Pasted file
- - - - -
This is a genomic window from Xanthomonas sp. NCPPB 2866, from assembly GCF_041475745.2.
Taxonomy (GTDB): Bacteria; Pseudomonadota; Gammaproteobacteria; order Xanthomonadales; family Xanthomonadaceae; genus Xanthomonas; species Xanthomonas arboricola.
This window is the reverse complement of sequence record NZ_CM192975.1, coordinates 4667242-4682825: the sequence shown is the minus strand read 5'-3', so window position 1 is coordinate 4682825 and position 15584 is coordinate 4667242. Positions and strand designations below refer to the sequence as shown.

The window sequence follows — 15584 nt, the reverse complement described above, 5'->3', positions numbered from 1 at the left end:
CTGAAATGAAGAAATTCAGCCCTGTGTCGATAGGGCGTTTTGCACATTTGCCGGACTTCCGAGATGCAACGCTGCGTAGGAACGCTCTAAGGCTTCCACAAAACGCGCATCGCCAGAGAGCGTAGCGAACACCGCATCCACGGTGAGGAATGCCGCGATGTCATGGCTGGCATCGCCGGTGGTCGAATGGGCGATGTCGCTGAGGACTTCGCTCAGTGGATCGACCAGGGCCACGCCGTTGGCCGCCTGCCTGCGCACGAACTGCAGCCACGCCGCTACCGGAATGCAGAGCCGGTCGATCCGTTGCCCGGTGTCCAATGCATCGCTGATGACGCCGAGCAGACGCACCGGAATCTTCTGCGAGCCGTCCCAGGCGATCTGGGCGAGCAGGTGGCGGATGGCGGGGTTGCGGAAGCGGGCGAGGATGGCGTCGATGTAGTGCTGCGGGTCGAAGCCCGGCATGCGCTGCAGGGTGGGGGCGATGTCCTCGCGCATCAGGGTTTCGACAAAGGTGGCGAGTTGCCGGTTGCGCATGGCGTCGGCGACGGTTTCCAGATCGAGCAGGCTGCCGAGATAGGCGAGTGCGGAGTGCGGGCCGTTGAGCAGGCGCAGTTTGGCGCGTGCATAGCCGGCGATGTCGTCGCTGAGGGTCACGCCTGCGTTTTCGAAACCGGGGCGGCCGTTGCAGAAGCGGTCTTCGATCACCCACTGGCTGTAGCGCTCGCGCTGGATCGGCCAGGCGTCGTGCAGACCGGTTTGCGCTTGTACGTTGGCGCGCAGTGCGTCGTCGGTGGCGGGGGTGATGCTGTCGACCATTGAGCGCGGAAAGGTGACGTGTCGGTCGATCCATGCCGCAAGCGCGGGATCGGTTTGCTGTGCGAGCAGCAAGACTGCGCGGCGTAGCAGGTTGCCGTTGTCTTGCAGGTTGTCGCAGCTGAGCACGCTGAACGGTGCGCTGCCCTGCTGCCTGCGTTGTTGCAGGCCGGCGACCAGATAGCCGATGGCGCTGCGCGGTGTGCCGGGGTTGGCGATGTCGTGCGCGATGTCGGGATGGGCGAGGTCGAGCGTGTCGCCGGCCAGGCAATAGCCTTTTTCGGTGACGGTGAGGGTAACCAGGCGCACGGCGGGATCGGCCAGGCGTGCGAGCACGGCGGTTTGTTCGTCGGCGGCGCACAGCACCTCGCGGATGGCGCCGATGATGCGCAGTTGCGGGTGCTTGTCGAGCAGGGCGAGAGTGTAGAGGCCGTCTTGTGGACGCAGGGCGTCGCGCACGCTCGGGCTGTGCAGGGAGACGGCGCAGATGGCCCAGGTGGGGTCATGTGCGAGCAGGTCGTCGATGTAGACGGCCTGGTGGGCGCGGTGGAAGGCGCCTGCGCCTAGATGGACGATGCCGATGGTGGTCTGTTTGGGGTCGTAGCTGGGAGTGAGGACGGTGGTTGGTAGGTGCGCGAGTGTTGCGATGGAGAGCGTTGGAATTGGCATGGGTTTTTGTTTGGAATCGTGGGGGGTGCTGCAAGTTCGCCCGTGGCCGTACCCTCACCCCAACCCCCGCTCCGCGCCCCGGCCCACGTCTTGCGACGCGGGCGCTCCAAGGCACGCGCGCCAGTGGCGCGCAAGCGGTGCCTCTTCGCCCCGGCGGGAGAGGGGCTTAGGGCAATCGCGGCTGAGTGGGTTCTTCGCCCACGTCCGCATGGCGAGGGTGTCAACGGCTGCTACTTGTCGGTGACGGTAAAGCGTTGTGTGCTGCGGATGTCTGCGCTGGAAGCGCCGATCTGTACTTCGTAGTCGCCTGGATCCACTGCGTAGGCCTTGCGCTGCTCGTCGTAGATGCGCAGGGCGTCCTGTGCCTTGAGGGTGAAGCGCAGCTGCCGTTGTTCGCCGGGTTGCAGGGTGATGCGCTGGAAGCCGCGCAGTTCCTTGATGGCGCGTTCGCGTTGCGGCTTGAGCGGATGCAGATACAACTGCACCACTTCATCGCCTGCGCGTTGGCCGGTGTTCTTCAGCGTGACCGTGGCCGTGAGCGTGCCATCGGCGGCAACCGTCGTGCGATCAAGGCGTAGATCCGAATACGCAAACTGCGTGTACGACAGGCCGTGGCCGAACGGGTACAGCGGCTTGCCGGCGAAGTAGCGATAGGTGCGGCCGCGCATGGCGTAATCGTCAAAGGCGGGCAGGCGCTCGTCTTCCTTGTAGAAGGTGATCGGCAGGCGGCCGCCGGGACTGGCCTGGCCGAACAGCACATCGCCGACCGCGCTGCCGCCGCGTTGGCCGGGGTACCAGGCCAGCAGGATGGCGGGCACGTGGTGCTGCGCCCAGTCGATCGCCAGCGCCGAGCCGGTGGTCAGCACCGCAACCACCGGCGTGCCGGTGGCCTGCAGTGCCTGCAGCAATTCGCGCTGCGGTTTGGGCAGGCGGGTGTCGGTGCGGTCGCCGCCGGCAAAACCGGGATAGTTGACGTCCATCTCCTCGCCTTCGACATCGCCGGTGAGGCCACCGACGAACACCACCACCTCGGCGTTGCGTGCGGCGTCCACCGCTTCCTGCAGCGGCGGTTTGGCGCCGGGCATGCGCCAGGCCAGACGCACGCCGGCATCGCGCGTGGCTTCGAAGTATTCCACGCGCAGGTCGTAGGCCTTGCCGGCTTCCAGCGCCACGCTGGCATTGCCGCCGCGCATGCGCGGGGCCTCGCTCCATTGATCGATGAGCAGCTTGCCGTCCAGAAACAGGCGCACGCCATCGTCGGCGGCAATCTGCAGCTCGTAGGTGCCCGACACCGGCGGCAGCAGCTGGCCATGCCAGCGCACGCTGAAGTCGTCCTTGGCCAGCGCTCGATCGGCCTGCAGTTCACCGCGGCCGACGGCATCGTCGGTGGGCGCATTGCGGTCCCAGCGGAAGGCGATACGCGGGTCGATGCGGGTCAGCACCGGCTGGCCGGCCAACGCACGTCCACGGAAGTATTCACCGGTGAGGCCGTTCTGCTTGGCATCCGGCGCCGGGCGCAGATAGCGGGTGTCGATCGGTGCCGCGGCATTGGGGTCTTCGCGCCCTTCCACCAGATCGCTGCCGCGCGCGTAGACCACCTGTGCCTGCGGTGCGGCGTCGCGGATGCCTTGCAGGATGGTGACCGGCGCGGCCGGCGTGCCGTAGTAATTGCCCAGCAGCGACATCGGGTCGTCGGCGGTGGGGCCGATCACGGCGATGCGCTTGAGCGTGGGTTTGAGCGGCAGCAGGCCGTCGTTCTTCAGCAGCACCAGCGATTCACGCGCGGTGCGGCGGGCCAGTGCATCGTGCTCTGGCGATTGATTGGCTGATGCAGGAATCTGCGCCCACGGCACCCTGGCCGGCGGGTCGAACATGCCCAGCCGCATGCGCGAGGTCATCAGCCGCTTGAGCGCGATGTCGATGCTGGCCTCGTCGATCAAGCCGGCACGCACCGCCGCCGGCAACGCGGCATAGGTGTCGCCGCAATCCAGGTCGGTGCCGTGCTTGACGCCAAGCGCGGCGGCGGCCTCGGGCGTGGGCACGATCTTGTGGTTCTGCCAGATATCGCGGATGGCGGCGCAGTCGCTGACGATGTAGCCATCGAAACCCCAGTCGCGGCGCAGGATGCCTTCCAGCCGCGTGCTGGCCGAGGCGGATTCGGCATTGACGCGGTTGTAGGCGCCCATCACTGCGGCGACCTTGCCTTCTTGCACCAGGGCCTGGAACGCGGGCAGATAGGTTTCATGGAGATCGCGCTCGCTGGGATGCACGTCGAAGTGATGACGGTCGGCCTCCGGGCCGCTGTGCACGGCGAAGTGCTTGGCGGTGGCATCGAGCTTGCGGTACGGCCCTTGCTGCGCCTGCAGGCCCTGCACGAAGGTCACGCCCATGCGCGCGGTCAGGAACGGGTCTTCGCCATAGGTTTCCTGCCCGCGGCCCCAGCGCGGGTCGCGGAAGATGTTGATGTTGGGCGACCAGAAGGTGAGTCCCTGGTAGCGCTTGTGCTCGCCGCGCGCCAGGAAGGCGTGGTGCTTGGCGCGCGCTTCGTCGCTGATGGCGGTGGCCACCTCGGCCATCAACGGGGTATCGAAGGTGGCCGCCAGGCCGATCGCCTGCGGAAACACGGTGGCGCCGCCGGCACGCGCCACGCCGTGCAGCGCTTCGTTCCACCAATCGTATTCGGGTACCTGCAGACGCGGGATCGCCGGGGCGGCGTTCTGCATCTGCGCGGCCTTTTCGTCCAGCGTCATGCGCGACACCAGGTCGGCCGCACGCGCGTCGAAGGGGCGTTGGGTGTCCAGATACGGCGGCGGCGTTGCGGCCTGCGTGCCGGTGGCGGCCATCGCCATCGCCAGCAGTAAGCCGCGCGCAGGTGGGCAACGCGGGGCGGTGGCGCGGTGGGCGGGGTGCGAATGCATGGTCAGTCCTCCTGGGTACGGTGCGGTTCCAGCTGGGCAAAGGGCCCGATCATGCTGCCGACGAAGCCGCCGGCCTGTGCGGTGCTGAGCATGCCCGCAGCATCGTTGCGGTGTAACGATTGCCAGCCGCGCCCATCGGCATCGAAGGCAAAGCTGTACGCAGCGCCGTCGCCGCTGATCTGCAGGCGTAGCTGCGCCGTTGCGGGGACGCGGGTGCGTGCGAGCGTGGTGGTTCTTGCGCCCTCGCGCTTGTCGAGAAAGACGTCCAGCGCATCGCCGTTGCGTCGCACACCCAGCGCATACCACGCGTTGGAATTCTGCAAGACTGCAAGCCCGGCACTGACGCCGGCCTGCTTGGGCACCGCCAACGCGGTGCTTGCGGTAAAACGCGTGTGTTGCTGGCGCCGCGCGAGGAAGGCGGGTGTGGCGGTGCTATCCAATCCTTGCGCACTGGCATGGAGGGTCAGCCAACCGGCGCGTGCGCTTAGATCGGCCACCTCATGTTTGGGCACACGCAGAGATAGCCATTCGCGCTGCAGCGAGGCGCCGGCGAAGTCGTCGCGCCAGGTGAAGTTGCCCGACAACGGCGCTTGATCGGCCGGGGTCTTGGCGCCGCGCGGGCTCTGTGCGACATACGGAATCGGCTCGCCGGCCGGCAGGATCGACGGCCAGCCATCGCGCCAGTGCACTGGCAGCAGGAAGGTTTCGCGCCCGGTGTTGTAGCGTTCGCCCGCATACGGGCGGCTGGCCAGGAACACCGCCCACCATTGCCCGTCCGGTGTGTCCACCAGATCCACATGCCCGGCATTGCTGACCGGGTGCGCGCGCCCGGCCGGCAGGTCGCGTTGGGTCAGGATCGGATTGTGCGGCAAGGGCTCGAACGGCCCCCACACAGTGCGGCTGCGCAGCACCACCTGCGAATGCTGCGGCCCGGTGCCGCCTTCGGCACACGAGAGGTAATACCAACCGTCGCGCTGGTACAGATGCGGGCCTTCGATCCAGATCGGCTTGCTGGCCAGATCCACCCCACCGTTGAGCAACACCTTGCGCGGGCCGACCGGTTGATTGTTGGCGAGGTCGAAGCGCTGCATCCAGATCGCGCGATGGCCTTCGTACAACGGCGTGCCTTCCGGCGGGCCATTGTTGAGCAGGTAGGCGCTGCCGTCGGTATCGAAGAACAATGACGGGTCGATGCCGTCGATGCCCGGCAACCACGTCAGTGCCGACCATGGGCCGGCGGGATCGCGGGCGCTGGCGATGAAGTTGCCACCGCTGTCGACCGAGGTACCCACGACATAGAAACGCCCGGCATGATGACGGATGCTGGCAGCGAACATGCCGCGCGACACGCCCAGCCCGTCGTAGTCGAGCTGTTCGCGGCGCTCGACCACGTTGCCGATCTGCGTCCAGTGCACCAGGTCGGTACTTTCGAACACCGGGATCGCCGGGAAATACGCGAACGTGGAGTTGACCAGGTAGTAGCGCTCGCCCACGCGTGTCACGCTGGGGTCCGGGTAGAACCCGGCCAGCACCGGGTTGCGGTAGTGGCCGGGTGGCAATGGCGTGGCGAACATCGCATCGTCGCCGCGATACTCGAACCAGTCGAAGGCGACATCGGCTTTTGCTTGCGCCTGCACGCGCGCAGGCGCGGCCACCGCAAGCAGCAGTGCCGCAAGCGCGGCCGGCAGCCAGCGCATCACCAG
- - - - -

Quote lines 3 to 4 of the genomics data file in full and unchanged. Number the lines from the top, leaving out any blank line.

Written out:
This window is the reverse complement of sequence record NZ_CM192975.1, coordinates 4667242-4682825: the sequence shown is the minus strand read 5'-3', so window position 1 is coordinate 4682825 and position 15584 is coordinate 4667242. Positions and strand designations below refer to the sequence as shown.

The window sequence follows — 15584 nt, the reverse complement described above, 5'->3', positions numbered from 1 at the left end: